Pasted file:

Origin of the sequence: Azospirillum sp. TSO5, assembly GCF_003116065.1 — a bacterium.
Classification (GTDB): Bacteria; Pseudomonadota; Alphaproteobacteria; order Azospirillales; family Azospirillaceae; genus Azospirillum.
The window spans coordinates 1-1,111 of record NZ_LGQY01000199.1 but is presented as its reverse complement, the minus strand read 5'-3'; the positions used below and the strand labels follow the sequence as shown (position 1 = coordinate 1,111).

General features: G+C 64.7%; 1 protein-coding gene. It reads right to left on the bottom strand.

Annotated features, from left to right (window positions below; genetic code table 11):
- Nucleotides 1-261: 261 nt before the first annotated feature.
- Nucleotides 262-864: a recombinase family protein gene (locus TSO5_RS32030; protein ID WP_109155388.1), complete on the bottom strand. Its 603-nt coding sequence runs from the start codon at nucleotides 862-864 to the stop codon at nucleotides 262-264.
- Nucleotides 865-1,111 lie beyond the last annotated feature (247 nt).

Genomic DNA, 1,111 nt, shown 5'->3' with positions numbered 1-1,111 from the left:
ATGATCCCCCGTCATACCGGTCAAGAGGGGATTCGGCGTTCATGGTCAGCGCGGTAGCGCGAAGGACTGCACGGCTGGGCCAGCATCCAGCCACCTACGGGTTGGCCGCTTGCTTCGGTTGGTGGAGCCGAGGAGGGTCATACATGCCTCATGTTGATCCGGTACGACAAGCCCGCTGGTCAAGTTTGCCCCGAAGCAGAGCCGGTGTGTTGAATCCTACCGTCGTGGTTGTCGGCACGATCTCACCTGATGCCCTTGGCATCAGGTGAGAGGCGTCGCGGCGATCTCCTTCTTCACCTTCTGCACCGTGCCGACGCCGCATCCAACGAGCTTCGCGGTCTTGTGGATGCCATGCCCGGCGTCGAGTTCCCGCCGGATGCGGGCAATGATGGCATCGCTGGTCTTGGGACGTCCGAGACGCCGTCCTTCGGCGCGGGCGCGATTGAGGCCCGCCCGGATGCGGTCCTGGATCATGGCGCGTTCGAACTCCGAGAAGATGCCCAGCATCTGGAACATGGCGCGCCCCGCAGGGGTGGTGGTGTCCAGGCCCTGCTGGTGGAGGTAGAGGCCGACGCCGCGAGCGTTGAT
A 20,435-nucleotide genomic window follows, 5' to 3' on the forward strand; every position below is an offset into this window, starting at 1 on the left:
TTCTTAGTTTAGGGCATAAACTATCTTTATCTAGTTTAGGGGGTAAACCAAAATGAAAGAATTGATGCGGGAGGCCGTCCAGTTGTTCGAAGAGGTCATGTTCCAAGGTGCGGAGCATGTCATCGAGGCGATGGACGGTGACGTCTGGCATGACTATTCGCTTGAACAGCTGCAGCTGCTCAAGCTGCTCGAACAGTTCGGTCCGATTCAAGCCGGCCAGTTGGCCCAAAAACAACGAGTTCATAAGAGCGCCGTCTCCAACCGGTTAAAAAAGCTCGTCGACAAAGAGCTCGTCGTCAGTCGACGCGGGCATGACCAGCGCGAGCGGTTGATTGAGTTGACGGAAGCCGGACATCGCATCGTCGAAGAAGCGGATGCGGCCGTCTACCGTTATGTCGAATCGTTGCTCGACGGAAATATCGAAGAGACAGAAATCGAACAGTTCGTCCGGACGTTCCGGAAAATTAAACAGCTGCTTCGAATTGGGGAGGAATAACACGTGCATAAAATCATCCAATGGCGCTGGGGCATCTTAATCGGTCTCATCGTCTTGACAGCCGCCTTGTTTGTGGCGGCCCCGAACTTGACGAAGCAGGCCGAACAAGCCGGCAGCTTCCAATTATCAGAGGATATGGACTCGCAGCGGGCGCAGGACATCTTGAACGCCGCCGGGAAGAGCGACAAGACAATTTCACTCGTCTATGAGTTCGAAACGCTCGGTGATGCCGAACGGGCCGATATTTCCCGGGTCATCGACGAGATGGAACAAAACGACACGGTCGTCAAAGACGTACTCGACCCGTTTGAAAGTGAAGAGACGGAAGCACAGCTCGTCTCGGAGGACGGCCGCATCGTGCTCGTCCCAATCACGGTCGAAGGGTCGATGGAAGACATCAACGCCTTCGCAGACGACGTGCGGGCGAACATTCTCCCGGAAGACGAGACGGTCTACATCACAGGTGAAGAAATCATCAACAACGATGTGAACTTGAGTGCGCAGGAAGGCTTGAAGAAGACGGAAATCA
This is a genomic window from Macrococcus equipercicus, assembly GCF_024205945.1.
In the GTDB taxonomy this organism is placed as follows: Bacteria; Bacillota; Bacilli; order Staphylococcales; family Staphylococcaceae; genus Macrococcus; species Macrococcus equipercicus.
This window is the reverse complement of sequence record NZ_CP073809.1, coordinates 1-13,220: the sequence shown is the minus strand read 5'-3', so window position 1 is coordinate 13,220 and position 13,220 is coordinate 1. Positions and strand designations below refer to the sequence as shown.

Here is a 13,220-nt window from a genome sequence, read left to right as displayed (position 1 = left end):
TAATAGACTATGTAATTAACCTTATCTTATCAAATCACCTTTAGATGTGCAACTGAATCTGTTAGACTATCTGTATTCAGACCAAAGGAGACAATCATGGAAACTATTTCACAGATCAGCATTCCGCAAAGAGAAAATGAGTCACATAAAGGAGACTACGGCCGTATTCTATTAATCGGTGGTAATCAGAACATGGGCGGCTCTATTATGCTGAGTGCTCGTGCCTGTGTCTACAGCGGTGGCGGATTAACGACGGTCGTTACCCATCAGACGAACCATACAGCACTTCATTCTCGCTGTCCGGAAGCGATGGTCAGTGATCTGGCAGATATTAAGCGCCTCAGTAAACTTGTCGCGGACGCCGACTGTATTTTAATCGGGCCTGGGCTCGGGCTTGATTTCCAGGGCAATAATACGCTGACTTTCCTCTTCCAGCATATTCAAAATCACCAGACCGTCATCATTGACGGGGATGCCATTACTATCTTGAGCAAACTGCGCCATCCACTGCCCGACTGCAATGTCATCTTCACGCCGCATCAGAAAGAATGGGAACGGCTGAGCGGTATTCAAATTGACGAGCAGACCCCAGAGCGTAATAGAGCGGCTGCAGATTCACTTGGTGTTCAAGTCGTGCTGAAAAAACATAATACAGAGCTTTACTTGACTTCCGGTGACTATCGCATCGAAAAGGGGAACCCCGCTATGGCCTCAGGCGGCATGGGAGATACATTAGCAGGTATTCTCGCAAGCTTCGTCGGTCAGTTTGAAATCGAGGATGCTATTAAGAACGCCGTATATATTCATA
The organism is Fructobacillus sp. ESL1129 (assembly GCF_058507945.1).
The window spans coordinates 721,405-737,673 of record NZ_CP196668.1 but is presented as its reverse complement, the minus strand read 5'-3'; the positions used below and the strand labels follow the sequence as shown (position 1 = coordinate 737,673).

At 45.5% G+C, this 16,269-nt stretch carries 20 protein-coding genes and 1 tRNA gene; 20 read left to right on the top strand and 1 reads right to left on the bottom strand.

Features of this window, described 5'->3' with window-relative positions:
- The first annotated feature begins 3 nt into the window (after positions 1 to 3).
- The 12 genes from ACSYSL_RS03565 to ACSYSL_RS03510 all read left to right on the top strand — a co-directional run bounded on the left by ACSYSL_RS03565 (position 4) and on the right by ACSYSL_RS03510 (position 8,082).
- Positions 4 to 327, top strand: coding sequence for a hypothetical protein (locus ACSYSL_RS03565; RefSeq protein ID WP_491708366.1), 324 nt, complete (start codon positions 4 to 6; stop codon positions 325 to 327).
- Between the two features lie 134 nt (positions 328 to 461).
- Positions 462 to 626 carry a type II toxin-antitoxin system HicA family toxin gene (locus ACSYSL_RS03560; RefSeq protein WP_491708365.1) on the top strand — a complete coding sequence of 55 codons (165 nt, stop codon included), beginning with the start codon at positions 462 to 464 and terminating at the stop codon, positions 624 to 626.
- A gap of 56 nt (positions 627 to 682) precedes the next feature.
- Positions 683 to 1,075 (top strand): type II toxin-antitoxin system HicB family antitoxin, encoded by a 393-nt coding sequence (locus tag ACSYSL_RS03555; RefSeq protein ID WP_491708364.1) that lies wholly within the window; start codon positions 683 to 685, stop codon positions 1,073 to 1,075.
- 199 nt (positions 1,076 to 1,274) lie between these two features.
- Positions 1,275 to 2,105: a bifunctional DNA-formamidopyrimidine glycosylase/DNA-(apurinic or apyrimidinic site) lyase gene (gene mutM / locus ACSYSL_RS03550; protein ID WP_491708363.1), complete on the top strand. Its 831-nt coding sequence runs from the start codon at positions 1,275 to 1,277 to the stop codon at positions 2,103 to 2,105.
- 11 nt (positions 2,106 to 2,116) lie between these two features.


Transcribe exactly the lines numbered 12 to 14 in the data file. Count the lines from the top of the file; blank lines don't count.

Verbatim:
TTCTTAGTTTAGGGCATAAACTATCTTTATCTAGTTTAGGGGGTAAACCAAAATGAAAGAATTGATGCGGGAGGCCGTCCAGTTGTTCGAAGAGGTCATGTTCCAAGGTGCGGAGCATGTCATCGAGGCGATGGACGGTGACGTCTGGCATGACTATTCGCTTGAACAGCTGCAGCTGCTCAAGCTGCTCGAACAGTTCGGTCCGATTCAAGCCGGCCAGTTGGCCCAAAAACAACGAGTTCATAAGAGCGCCGTCTCCAACCGGTTAAAAAAGCTCGTCGACAAAGAGCTCGTCGTCAGTCGACGCGGGCATGACCAGCGCGAGCGGTTGATTGAGTTGACGGAAGCCGGACATCGCATCGTCGAAGAAGCGGATGCGGCCGTCTACCGTTATGTCGAATCGTTGCTCGACGGAAATATCGAAGAGACAGAAATCGAACAGTTCGTCCGGACGTTCCGGAAAATTAAACAGCTGCTTCGAATTGGGGAGGAATAACACGTGCATAAAATCATCCAATGGCGCTGGGGCATCTTAATCGGTCTCATCGTCTTGACAGCCGCCTTGTTTGTGGCGGCCCCGAACTTGACGAAGCAGGCCGAACAAGCCGGCAGCTTCCAATTATCAGAGGATATGGACTCGCAGCGGGCGCAGGACATCTTGAACGCCGCCGGGAAGAGCGACAAGACAATTTCACTCGTCTATGAGTTCGAAACGCTCGGTGATGCCGAACGGGCCGATATTTCCCGGGTCATCGACGAGATGGAACAAAACGACACGGTCGTCAAAGACGTACTCGACCCGTTTGAAAGTGAAGAGACGGAAGCACAGCTCGTCTCGGAGGACGGCCGCATCGTGCTCGTCCCAATCACGGTCGAAGGGTCGATGGAAGACATCAACGCCTTCGCAGACGACGTGCGGGCGAACATTCTCCCGGAAGACGAGACGGTCTACATCACAGGTGAAGAAATCATCAACAACGATGTGAACTTGAGTGCGCAGGAAGGCTTGAAGAAGACGGAAATCA
This is a genomic window from Macrococcus equipercicus, assembly GCF_024205945.1.
In the GTDB taxonomy this organism is placed as follows: Bacteria; Bacillota; Bacilli; order Staphylococcales; family Staphylococcaceae; genus Macrococcus; species Macrococcus equipercicus.